A look ahead to what the Practice Organization is doing on behalf of practicing psychologists in 2016.

Despite the gridlock that has characterized the current session of Congress, 2015 saw some legislative successes for practicing psychologists. In April, Congress overwhelmingly passed the Medicare Access and Children’s Health Insurance Program Reauthorization Act (MACRA) to repeal the flawed-Medicare sustainable growth rate and replaced it with a Medicare payment system based on rewarding quality and value. This averted a 21 percent cut in Medicare payment.

Even with a shortened legislative calendar due to the presidential election year, 2016 is shaping up to be a busy year. The following is a brief summary of what your Practice Organization is doing on behalf of practicing psychologists in 2016. 

Adding Psychologists to the Medicare Physician Definition

Treating Medicare patients without the oversight of physicians continues to be a top advocacy effort on behalf of psychologists who are Medicare providers. In December, Rep. Kristi Noem, R-S.D., and Rep. Jan Schakowsky, D-Ill., introduced H.R. 4277, the Medicare Mental Health Access Act, in the U.S. House of Representatives. This bipartisan legislation would allow psychologists to provide Medicare services to their patients without unnecessary physician supervision in all treatment centers by amending the Medicare definition of physician to include psychologists.

Reps. Noem and Schakowsky are members of the influential House Ways & Means Committee and House Energy & Commerce Committee, respectively. These committees have jurisdiction over health care legislation. APAPO is solidifying sponsors to introduce a companion bill in the U.S. Senate and more information will be forthcoming soon.

The Medicare Mental Health Access Act is professional psychology’s priority legislation, and we need your help contacting Congress. Visit the Practice Organization’s Legislative Action Center on the APA Practice Organization’s Practice Central website to write to your members of Congress and urge them to co-sponsor the Medicare Mental Health Access Act.

If you have a personal story of how physician certification requirements are causing treatment delays or other disruptions in your work with Medicare beneficiaries, please share it with APAPO staff by completing a short survey.

Increasing Psychologists’ Medicare Payment Rates Under the Physician Fee Schedule

Medicare payments to psychologists have declined significantly since 2001, because under the current formula, Medicare pays more for higher-cost, technology-driven services with high overhead. The Practice Organization continues to advocate for a change in the Medicare payment formula so that psychologists are appropriately and fairly compensated for treating Medicare beneficiaries. This work will continue this year.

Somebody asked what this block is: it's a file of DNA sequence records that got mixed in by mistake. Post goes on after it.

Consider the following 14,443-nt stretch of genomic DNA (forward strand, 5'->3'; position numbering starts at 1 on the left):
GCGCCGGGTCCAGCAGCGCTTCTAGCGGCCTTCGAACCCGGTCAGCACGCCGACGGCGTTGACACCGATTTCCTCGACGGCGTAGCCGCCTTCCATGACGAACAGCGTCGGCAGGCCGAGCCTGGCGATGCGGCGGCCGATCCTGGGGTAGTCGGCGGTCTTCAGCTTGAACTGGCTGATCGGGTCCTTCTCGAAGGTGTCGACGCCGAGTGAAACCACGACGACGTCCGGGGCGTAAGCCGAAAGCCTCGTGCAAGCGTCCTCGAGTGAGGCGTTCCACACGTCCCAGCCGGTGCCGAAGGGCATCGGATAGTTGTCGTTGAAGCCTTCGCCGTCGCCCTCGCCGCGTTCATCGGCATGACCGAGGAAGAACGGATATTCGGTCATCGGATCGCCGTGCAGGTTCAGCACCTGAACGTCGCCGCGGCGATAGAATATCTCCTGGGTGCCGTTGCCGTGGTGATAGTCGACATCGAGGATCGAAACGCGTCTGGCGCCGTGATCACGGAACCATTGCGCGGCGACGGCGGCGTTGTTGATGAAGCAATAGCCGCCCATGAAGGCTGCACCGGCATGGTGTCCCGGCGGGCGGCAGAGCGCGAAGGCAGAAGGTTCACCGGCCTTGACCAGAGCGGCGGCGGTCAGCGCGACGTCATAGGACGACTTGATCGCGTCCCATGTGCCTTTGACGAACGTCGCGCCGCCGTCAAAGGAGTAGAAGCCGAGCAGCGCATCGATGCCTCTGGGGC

Working to Enact Comprehensive Mental Health Reform Legislation

In June 2015, Tim Murphy, R-Pa., a psychologist, and Rep. Eddie Bernice Johnson, D-Texas, a psychiatric nurse, introduced H.R. 2646, the Helping Families in Mental Health Crisis Act of 2015. This legislation focuses on reforming programs and providing needed resources for individuals with serious mental illness and their families.

The Practice Organization has worked closely with the bill sponsors and members of the House Energy & Commerce Committee to pass this vital legislation. With the help of psychologists who sent letters to their members of Congress, this legislation passed out of the Energy & Commerce’s Health Subcommittee. 

In August, Sen. Bill Cassidy, R-La., a physician, and Sen. Chris Murphy, D-Conn., introduced S. 1945, the Mental Health Reform Act of 2015, which is similar to H.R. 2646, and focuses on creating a mental health system which efficiently and effectively offers patients, providers, families and caregivers access to timely and quality care. The Practice Organization has worked closely with the legislative sponsors to provide input and feedback on the legislative language.

Visit the Legislative Action Center to write to your members of Congress and ask that they support these bills.  

The Practice Organization also supports the Mental Health Awareness and Improvement Act, passed in the U.S. Senate in December. This bill, introduced by Sen. Lamar Alexander, R-Tenn., chairman of the Health, Education, Labor and Pensions Committee, and Sen. Patty Murray, D-Wash., ranking member of the committee, reauthorizes and improves current programs that focus on suicide prevention, mental health care for children and older adults, mental health awareness training and the integration of mental and physical health care.